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UC San Diego Chancellor Emerita Marye Anne Fox Honored With Clark Kerr Award

Marye Anne Fox

UC San Diego Chancellor Emerita Marye Anne Fox has been selected to receive the 2014 Clark Kerr Award for Distinguished Leadership in Higher Education. The award recognizes individuals who have made extraordinary and distinguished contributions to the advancement of higher education. It was established in 1968 as a tribute to the leadership and legacy of University of California President Emeritus Clark Kerr.

The award is bestowed by the UC Berkeley Academic Senate, which noted in Fox’s nomination: “Dr. Fox has used her scientific and administrative leadership positions to enhance the vitality of our national research enterprise by working tirelessly and effectively to strengthen science education and science policy.”

Fox served from 2004 to 2012 as chancellor of UC San Diego, one of the world’s top 15 research universities. Fox was the first permanent female chancellor of the campus, and she continues to serve as a distinguished professor of chemistry and biochemistry at UC San Diego. In 2010, she received the National Medal of Science—the highest honor bestowed by the United States government on scientists, engineers and inventors—from President Barack Obama.

“I am honored by this prestigious award for leadership in higher education,” said Fox. “It has been a privilege beyond measure to work with extraordinary scholars, teachers, scientists, doctors, staff members and students throughout my career. I strongly believe that UC San Diego, and higher education as a whole, is well positioned to help solve some of the world’s most pressing challenges.”

During her tenure as chancellor of UC San Diego, the university established new research and partnership ventures to further innovation and increase international collaboration, achieved an ambitious $1 billion campaign goal, expanded academic and campus programs and facilities, and received national and international recognition in prominent university rankings. Continuing an emphasis that has shaped her remarkable career, she expanded the university’s partnerships with the private sector, lowered barriers to technology transfer and increased opportunities to create a diverse student body. With a strong commitment to advancing STEM (Science, Technology, Engineering and Mathematics) education, Fox also helped ensure that UC San Diego is preparing the next generation of science leaders and innovators. Prior to joining UC San Diego, Fox was chancellor at North Carolina State University, a post she held from 1998 to 2004.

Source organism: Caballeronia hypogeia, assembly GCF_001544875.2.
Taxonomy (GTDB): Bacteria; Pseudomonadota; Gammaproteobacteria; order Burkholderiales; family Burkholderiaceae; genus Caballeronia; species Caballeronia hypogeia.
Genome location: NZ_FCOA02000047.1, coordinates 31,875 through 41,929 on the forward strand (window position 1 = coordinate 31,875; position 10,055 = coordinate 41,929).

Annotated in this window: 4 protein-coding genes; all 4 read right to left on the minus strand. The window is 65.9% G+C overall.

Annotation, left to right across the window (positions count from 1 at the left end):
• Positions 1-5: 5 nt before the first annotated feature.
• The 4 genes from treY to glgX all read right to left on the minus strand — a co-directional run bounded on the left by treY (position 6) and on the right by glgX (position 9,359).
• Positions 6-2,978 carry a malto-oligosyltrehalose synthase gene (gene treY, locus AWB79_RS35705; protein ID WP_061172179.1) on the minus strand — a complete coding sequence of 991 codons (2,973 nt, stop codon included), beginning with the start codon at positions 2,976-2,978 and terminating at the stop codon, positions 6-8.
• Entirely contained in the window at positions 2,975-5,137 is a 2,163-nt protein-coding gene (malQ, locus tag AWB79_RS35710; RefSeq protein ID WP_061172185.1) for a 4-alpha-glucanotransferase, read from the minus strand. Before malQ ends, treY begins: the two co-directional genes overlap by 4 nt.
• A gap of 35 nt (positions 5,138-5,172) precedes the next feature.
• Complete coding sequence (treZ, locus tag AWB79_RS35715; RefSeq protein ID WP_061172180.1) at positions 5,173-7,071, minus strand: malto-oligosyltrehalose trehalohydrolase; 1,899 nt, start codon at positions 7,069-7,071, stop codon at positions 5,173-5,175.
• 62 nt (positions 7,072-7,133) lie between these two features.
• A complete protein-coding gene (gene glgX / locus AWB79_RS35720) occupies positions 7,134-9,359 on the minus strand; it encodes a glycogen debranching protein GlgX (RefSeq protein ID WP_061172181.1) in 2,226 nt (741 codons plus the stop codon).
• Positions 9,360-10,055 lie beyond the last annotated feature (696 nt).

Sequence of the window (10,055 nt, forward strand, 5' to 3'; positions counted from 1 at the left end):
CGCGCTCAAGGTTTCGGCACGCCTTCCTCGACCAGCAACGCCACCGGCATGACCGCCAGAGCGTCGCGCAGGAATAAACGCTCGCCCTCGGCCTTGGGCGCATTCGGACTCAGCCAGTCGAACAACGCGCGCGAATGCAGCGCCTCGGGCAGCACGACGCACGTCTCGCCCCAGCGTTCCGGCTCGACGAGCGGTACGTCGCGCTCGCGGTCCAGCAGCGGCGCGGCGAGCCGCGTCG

“In her leadership roles at North Carolina State University and UC San Diego, Dr. Fox has helped to define 21st century research universities,” wrote the Academic Senate in its nomination. “She recognized the importance of making interdisciplinary scholarship, internationalization and innovation an integral part of the academic culture. She has expanded opportunities for international partnerships … and she has contributed significantly to promoting a culture of innovation and public-private partnerships at universities.”

Fox is a member of the National Academy of Sciences and the American Philosophical Society, and was elected to fellowships both in the American Academy of Arts and Sciences and the American Association of Advancement of Science. She has honorary degrees from 12 institutions in the U.S. and abroad.

Before serving as chancellor of UC San Diego and North Carolina State University, Fox spent 22 years at the University of Texas, where she advanced from assistant professor of organic chemistry to vice president for research and held the Waggoner Regents Chair in chemistry.

Fox will be presented with the Clark Kerr Award for Distinguished Leadership in Higher Education at a private ceremony at UC Berkeley in March.